Q&A with a young artist

Last week I went to south Florida to spend time with my former intern, Jesse Etelson. He came to Fort Collins last summer to help me sort my archive, learning about my process in the process. Before he came he sent me some questions I thought would be good to share with a wider audience of young artists who might be interested in eco-art.

 

Jesse:
I know that I want to make sculpture for animals. I know that the process of making that happen and documenting it is exciting. I want to feel that my art has helped the world. How do you balance your need to be a unique artist with the challenge of functionality when working with science?

L:

OK: I started out as a potter, and to some extent I feel I am still making containers, but for life instead of food (and when gardening, for food too!). I was taught to take a functional form, say a teapot, and then make it unique to myself. Here’s my “Wyoming teaset” for example.

"Wyoming Tea Set" what would a teapot indigenous to the landscape look like?

 

Now, for wildlife habitat sculptures, I always start with the perimeters of the science, generated by the species, then figure out where there is room for art. Think about all those books on habitat gardens, telling you what size birdhouse you should build for the kind of bird you want to attract. For example, if a hawk needs a nesting platform 36 inches by 40 inches, what goes around the outside of that shape can be artistic, as long as it does no harm. The structure that holds it in place can be sculptural as long as the animal is attracted to it. My excuse for still holding to an aesthetic object is dual: it has to be “attractive” to the species, and if it is also attractive to humans it shows how much honor I give to my value of helping  biodiversity. Occasionally I have to make something not so attractive or even invisible to supply the needs of the species, but if you learn more about contemporary art you’ll learn about artists who are now all about relationships, not objects.

Birdhouses, for example, can look like anything, but they need to have the exact measurements in the floor size, hole size, and height of hole above the floor to attract specific species, or even to get used.

A sweet birdhouse, designed for tree swallows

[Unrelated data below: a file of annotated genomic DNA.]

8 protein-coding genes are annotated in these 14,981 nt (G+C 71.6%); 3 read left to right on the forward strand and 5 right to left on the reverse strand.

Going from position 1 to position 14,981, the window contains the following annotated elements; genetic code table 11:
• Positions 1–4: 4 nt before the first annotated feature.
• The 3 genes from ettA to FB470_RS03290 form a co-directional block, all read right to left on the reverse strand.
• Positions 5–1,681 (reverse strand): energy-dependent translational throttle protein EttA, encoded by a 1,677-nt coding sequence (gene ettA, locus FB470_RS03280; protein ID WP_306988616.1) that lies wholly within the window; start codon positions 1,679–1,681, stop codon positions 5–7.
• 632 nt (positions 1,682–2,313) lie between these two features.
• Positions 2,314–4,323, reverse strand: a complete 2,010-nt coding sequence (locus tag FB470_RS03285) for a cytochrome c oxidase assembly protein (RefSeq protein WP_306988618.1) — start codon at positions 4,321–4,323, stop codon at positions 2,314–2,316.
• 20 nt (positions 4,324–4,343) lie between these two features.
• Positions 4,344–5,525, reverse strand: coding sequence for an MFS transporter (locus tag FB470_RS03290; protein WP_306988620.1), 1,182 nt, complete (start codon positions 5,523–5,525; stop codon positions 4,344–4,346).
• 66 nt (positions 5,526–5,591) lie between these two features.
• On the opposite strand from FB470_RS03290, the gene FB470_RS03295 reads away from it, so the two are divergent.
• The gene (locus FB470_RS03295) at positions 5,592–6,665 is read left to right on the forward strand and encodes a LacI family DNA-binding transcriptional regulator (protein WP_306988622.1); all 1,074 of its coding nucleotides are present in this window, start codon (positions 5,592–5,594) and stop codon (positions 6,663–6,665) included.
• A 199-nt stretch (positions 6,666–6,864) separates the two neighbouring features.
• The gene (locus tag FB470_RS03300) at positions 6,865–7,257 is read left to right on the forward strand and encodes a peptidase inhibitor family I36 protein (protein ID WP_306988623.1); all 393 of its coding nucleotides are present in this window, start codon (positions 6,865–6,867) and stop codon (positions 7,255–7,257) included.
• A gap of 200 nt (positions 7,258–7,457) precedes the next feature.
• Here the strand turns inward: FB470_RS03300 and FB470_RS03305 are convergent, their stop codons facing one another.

2 birdhouses on poles

 

 

 

 

 

 

 

 

 

 

 

 

 

 

Jesse:

Is unique art best suited for people and inspiring them?

L:

Another reason I make art is I believe that to get people to support an idea and make change to accommodate it, they need to be impacted by it emotionally as well as intellectually. Science is really good at intellectual ideas (well, with reservations about their skill in communicating).  But science data doesn’t connect emotionally as art can. Obviously you and I and even a hundred other artists can’t generate enough artworks to save all the endangered species. Can our work reach enough people to get their attention? I maintain hope. I am amazed by the number of people who have viewed my work and seem to respond to it.
Jesse:

I find myself thinking about the point of what I am trying to do, over and over. Other eco-artists address water, food and waste problems but those areas lack spirit to me and I find myself drifting back to animals and nature, the subjects and issues that I feel passion for. If I have ever known god, it is in nature and the magic of animals. We are animals too and that wild spirit is inside us, however deeply buried and confused, and the social issues represented in our relationships with each other and nature are very compelling to me.

L:

I agree totally with your spirituality. I had the chance to ask Christa Tippets, the host of NPR’s “Speaking of Faith” (it now has another name) about this type of non-traditional spirituality and she said it is the fastest growing “religious” segment of society. Interesting!

Jesse:

I’m thinking I might need to go to graduate school, but where are the programs in environmental art?

Lynne:

It would probably be a great idea for you to go to grad school if you can do it. Two new programs (Finally!) on environmental art have reached my attention: U. New Mexico has expanded their land arts program to include environmental art (check it out closely) and University of Falmouth in England has just transferred a program from Dartington Hall to their Art Department. Neither is clearly eco-art or even environmental art, but until the Harrisons get their program up and running at UC Santa Cruz these are the ones I know of. Years ago I had the chance to ask John Beardsley about where I might go to grad school. He thought about it for several days, and finally suggested going to an “ecologically oriented Landscape Architecture program”. Most of the eco-artists I know have art degrees and often a graduate degree in a related field.


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